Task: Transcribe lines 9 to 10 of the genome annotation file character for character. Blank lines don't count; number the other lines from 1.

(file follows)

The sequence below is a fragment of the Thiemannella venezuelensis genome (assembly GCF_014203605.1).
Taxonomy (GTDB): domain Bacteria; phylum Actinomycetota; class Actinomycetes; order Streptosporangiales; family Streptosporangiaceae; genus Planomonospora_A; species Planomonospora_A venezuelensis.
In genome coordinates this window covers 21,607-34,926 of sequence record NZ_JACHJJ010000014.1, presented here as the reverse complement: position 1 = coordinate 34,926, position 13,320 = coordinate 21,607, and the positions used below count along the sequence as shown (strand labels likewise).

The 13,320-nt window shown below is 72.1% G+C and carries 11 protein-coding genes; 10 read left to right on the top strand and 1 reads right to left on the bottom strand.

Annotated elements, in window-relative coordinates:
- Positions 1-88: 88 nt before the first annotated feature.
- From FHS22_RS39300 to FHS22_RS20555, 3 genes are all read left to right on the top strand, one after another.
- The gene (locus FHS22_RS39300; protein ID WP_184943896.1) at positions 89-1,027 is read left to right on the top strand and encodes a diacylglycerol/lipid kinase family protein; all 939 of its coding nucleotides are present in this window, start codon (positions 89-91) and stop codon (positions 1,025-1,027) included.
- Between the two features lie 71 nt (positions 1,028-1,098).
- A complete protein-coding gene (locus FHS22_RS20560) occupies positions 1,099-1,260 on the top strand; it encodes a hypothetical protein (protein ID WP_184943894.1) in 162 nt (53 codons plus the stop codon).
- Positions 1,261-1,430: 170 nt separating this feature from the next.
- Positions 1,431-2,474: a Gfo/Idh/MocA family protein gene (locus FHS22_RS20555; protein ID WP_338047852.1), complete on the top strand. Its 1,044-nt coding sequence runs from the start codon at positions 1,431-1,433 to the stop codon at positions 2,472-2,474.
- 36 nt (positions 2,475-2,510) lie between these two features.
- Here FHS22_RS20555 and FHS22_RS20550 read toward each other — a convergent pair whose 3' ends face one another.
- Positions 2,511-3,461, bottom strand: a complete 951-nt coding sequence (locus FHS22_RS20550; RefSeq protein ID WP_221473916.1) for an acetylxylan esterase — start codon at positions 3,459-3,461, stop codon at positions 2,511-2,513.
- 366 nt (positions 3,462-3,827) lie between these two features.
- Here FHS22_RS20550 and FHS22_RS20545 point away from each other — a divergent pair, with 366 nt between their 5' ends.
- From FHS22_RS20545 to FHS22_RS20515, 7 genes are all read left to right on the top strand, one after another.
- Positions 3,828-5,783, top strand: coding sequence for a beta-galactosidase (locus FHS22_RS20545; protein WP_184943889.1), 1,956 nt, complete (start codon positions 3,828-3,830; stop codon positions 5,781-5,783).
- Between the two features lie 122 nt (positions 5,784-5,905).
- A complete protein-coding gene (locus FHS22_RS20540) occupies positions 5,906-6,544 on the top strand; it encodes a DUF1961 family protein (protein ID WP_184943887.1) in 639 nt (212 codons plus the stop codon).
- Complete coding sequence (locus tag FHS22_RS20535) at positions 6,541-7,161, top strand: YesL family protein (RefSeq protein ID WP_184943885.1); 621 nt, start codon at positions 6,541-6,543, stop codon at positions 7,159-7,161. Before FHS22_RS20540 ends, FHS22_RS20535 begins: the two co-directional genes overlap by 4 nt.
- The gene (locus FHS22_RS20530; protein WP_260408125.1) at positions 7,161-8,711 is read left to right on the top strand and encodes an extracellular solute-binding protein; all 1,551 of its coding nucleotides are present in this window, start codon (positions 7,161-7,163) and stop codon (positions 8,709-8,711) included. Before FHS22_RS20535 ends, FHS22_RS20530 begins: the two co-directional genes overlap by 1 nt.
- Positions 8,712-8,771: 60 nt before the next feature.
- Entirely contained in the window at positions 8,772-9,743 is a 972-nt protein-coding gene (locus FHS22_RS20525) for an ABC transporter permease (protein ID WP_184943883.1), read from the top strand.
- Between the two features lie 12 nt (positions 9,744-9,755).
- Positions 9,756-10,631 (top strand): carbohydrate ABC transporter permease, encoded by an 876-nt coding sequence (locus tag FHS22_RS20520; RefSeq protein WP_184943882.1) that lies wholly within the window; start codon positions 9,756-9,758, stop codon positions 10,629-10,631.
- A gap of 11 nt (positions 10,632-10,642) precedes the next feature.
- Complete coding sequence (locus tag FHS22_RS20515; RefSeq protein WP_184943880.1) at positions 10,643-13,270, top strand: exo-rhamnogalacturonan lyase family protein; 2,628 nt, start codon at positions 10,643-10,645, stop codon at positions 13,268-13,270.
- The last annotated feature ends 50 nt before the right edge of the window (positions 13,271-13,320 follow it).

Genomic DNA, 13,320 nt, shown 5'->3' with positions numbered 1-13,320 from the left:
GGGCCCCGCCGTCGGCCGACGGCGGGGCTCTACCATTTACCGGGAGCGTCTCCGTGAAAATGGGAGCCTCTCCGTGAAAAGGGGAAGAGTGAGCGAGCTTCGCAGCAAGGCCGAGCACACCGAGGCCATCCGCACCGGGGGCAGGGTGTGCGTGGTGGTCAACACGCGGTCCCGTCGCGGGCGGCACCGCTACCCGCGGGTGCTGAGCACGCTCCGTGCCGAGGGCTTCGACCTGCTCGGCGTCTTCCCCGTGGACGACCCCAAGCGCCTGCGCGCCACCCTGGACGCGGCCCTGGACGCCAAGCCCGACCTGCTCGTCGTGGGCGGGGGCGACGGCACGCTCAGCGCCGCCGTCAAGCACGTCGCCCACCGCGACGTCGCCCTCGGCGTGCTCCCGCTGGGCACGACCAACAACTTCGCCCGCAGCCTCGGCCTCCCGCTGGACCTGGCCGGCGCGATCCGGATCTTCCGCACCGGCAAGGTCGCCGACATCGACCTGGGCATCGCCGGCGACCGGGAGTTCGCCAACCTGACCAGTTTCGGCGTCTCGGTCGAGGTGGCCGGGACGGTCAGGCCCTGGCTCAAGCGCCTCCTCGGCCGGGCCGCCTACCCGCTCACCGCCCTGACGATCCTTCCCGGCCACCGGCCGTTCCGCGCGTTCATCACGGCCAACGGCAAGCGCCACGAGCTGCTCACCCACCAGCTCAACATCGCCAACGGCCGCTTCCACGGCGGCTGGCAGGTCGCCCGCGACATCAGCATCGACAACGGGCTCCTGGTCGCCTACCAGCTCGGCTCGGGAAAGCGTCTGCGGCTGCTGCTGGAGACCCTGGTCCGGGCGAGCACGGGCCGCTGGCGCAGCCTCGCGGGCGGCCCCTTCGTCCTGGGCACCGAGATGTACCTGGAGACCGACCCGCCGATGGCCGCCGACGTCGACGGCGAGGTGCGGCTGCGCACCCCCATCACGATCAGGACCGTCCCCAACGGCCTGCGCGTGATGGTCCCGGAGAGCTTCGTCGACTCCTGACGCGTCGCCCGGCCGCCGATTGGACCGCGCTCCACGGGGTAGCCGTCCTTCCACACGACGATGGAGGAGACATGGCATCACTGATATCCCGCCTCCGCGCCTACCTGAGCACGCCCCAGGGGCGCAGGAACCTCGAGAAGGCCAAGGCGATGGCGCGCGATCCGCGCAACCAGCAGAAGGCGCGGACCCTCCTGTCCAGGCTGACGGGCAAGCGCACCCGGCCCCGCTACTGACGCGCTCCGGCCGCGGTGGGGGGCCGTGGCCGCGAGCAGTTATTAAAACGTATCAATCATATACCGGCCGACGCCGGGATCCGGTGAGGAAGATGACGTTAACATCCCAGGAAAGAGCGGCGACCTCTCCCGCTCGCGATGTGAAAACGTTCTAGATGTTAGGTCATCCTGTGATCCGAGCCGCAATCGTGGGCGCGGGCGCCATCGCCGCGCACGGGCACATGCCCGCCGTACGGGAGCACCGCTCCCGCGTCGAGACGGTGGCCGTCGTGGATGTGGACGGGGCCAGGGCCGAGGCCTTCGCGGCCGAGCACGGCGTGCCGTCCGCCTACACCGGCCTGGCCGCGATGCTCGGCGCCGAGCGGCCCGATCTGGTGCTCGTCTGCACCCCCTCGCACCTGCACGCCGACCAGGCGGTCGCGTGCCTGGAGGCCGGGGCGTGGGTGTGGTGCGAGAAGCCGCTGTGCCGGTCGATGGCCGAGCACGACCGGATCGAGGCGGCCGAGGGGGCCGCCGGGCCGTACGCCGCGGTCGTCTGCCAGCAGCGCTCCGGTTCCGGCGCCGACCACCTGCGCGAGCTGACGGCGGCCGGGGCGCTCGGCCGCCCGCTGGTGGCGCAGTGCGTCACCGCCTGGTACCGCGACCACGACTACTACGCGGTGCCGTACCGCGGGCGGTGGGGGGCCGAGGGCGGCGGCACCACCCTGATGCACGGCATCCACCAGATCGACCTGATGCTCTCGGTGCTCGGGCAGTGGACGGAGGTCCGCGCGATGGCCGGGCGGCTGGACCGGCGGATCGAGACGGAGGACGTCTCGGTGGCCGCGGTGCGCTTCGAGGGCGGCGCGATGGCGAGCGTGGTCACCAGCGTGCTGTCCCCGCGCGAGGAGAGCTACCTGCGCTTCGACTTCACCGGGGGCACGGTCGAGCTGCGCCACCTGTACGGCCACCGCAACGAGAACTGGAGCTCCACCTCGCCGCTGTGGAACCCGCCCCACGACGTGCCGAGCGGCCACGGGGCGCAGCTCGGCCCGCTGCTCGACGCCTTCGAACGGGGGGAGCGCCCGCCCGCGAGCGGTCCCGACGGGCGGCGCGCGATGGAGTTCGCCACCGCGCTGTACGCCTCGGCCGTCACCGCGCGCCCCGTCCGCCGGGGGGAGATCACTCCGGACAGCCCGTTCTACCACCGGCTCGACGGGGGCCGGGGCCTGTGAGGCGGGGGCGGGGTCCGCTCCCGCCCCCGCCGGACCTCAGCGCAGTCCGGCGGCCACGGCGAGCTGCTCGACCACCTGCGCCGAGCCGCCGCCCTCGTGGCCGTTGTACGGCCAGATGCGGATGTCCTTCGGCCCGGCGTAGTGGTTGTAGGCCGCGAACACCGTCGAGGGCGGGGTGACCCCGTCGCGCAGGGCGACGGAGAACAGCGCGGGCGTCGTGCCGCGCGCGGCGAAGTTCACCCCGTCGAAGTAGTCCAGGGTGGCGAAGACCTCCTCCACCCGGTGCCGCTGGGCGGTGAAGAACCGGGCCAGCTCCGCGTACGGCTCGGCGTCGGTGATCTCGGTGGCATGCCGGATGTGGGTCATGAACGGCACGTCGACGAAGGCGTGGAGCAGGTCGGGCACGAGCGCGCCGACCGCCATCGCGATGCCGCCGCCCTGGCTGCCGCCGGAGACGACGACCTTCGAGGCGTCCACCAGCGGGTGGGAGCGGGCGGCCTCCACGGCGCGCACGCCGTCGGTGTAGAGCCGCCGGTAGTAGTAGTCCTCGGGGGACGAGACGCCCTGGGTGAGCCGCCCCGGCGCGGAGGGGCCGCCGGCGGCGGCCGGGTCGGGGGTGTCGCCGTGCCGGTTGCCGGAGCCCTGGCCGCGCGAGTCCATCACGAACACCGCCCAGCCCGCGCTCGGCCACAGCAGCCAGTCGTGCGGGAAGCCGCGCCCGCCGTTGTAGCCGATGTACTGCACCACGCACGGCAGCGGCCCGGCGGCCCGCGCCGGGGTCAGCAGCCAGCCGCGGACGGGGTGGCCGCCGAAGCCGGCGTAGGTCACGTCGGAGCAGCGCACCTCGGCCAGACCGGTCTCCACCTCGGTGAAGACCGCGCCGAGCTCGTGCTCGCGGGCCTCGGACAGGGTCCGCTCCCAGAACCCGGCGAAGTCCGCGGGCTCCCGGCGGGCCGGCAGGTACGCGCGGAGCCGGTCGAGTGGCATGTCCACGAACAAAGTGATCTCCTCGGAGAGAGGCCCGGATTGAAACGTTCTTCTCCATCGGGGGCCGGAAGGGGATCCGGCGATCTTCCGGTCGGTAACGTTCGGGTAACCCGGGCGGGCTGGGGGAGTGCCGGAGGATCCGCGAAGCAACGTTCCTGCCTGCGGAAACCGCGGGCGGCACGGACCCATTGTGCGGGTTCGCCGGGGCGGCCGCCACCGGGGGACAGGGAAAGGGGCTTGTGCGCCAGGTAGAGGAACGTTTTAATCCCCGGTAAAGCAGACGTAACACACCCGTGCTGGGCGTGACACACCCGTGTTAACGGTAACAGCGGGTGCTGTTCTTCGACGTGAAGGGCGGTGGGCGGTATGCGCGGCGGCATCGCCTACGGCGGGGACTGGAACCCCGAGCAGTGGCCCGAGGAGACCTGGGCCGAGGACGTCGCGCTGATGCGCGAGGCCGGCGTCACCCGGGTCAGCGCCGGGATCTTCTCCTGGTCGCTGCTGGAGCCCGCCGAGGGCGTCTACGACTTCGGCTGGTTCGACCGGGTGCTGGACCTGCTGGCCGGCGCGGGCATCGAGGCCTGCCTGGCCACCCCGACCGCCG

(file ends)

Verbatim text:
- Between the two features lie 71 nt (positions 1,028-1,098).
- A complete protein-coding gene (locus FHS22_RS20560) occupies positions 1,099-1,260 on the top strand; it encodes a hypothetical protein (protein ID WP_184943894.1) in 162 nt (53 codons plus the stop codon).